Not all broker-dealers are toast. Just ask Jefferies

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Nouriel Roubini has gotten a lot of attention over the past few days for his prediction that no independent broker-dealers (a.k.a. investment banks) will survive the current financial crisis. The only two big ones left are Goldman Sachs and Morgan Stanley, and their stocks both sank much more than the overall market Monday.

But there was one smaller broker-dealer that bucked the trend and actually saw its stock price rise for the day: Jefferies Group, a firm run by a former Drexel Burnham Lambert hand that focuses on “growing and mid-sized companies and their investors” (hat tip to Guy Adami on CNBC). Jefferies got some attention back in January when its top two executives announced that because of poor performance they were giving back millions of dollars in stock they’d gotten a couple years earlier. Lately the headlines the companies been generating have been about its hiring–it just added 25 former Bear Stearns bankers in London and Frankfurt a couple weeks ago.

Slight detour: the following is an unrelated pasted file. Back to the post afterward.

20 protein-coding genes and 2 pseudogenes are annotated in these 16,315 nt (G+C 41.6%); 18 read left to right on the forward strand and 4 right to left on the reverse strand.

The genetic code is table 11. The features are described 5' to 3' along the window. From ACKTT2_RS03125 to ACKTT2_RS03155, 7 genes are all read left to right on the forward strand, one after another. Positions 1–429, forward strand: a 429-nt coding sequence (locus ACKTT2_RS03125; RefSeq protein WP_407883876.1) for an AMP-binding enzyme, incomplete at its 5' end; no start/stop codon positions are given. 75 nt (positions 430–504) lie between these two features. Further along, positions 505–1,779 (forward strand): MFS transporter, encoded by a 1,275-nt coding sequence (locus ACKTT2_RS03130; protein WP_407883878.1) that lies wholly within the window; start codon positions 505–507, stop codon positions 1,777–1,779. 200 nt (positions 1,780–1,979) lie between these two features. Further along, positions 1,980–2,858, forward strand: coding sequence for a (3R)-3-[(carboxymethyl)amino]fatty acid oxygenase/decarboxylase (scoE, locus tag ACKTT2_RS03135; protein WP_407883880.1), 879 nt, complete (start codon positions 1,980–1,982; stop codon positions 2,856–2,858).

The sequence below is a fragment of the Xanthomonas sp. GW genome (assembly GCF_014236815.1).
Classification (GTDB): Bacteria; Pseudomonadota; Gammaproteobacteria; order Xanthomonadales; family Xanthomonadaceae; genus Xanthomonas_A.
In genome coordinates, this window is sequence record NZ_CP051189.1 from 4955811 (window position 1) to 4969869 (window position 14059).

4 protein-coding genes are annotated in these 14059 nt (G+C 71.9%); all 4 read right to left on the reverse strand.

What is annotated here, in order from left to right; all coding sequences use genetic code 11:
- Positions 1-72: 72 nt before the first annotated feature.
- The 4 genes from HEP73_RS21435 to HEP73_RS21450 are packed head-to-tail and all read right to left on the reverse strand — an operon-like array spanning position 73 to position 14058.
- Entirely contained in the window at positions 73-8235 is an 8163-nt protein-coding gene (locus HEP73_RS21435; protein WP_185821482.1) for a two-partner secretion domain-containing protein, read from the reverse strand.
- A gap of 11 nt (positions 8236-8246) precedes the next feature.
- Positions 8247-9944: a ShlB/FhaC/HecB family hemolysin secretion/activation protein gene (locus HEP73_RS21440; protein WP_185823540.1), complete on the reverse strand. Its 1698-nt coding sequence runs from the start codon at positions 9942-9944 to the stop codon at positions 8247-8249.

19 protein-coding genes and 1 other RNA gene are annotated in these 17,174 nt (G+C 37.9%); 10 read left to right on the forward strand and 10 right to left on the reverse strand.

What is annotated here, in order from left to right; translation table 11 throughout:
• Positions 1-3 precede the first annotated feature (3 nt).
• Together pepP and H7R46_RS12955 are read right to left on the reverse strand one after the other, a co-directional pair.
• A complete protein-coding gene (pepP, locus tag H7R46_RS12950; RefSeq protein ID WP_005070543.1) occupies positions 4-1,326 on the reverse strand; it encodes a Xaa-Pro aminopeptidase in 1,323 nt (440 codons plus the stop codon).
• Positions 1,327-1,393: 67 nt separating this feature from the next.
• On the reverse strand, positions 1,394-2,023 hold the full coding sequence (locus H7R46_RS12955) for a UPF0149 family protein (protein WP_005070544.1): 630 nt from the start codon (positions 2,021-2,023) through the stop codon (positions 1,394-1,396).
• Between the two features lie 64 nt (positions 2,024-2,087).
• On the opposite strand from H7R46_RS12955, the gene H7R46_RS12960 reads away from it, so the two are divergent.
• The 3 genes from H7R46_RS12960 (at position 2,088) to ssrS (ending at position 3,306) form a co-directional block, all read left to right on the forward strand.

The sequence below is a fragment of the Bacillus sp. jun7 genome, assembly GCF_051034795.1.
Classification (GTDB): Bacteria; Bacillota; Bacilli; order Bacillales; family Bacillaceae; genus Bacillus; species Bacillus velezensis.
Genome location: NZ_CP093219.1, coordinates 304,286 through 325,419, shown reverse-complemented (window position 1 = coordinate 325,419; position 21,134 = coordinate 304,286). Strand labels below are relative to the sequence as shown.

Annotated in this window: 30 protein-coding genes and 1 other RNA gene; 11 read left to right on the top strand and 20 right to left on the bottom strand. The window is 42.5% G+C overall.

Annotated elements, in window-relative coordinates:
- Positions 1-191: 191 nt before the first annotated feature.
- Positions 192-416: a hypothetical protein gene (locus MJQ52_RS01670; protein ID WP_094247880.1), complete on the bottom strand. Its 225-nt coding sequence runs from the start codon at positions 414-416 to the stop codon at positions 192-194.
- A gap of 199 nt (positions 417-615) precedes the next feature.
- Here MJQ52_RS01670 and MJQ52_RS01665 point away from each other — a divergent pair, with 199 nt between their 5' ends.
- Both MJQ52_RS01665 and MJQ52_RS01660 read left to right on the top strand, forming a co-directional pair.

This in itself doesn’t mean all that much. As John Gapper writes in his column in Tuesday’s FT:

There are plenty of advisory firms, hedge funds and private equity funds and this Wall Street crash will create more. All of those unemployed financiers will need something to do.

But Jefferies is more than just an advisory firm–it’s a full service broker-dealer, albeit a specialized one that doesn’t appear to have had much of anything to do with real estate. If it survives and hires enough unemployed financiers, it could end up the biggest independent player around.

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